Alone

I quit another moms’ group.

Everyone was perfectly pleasant there. Each time I went, lovely, stylish, cheerfully made-up women welcomed me by name and included me in their conversations. I felt frumpy, flabby, woefully plain in comparison.

Greeted by their perfection, I felt like a fraud.

Nothing those women said or did made me feel this way. Really. Everyone I talked to was nice, smiling.

I felt like I was passing for something that I’m not, and that was exhausting. It was almost like I’d been invited to sit with the cool kids at lunch, and I was just waiting for them to realize that I didn’t belong and ask me to leave.

So I left.

I quit before they could realize that I’m unlikable, broken, disheveled.

That painful truth was etched permanently onto my heart in the sixth grade by Marsha and Becky and then in the seventh grade when I ate lunch alone because not even the dorky, unpopular kids would allow me to join their lunch table.

There has got to be something seriously wrong with you if you aren’t even good enough to sit with the unpopular kids.

I’ve become hardened over the last twenty years. I’m an introvert by nature and by circumstance. Being alone doesn’t bother me, and I’d almost convinced myself a few years ago that I didn’t need friends.

But I do need friends.

Friends are a soothing balm to my wounded heart, and I cherish the friendships I have developed over the last couple of years.

I vacillated between quitting the moms’ group and not quitting.

On one hand, it was just so hard to dress up and be pretty and make small talk. On the other hand, I thought there may have been a couple of blossoms with potential to bloom into friendships.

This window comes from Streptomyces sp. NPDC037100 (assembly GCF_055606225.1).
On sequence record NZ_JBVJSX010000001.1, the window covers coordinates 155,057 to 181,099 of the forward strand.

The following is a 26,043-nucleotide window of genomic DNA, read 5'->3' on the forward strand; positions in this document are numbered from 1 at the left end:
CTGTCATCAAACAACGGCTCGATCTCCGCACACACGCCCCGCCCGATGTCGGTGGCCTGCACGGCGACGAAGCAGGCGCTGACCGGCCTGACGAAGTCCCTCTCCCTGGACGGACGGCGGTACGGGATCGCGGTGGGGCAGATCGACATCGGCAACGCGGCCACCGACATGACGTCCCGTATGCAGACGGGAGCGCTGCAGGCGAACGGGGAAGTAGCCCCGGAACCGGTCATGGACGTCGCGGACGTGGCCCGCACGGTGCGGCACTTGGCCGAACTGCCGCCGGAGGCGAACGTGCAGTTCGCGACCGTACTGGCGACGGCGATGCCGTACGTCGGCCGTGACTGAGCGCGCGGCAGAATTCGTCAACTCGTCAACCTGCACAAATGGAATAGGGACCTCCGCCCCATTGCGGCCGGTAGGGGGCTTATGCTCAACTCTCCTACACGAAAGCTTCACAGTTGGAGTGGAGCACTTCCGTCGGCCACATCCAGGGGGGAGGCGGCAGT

In the end, the hard won out and I quit. I just didn’t want to find out that no one liked me.

© 2012, Tara Ziegmont. All rights reserved.

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Comments

  1. says

    If you feel like you have to pretend to be something you’re not, then that isn’t the right place for you. Be unapologetically you. Because you are fearfully & wonderfully made. (I’d let you sit at my table :-) )

  2. Valerie C. says

    Please don’t feel bad. When my two children were babies/pre-school age I quit 2 groups :) I think these groups are not for everyone. The women were not really friendly in the two I joined and I just didn’t feel a connection. I smiled and really tried, but, felt awkward too. I met more people at community events and through relatives to talk to, than from any group. Your daughters are beautiful by the way :)

  3. Tara says

    I am so sorry. I have joined every Mom type group I could in the past 9 years. I have yet to make any lasting friendships. It would be so nice to have a couple friends to call or just do things with. I dont’ mind being alone either but friends are nice. I have childhood friends and college friends but noone local. I’ll be your friend. :)

  4. Natalie says

    In school I was the one sitting in the popular cliques and probably wouldn’t have let you sit with us but I got to tell you that I feel awful about it now as an adult!!! I wish I would have been different but thankfully now I can be and I try to go out of my way to make those who seem uncomfortable feel like they are my friends and belong!!!! I hope you find at least one special friend or two or three!!!!

  5. Amy says

    O.M.G. Tara I never would have guessed you ever felt this way. Every time I’ve ever seen you, you’ve been the most popular, smartest woman in the room!

    I have zero IRL friends and, like you, I have tried for so long to convince myself that I don’t need them. But the truth is I long for the day when I have a girlfriend to call when I’ve had a good day or a bad day or weird day. And it won’t be a bother or a bad time for her. And she’ll actually call me sometimes, too.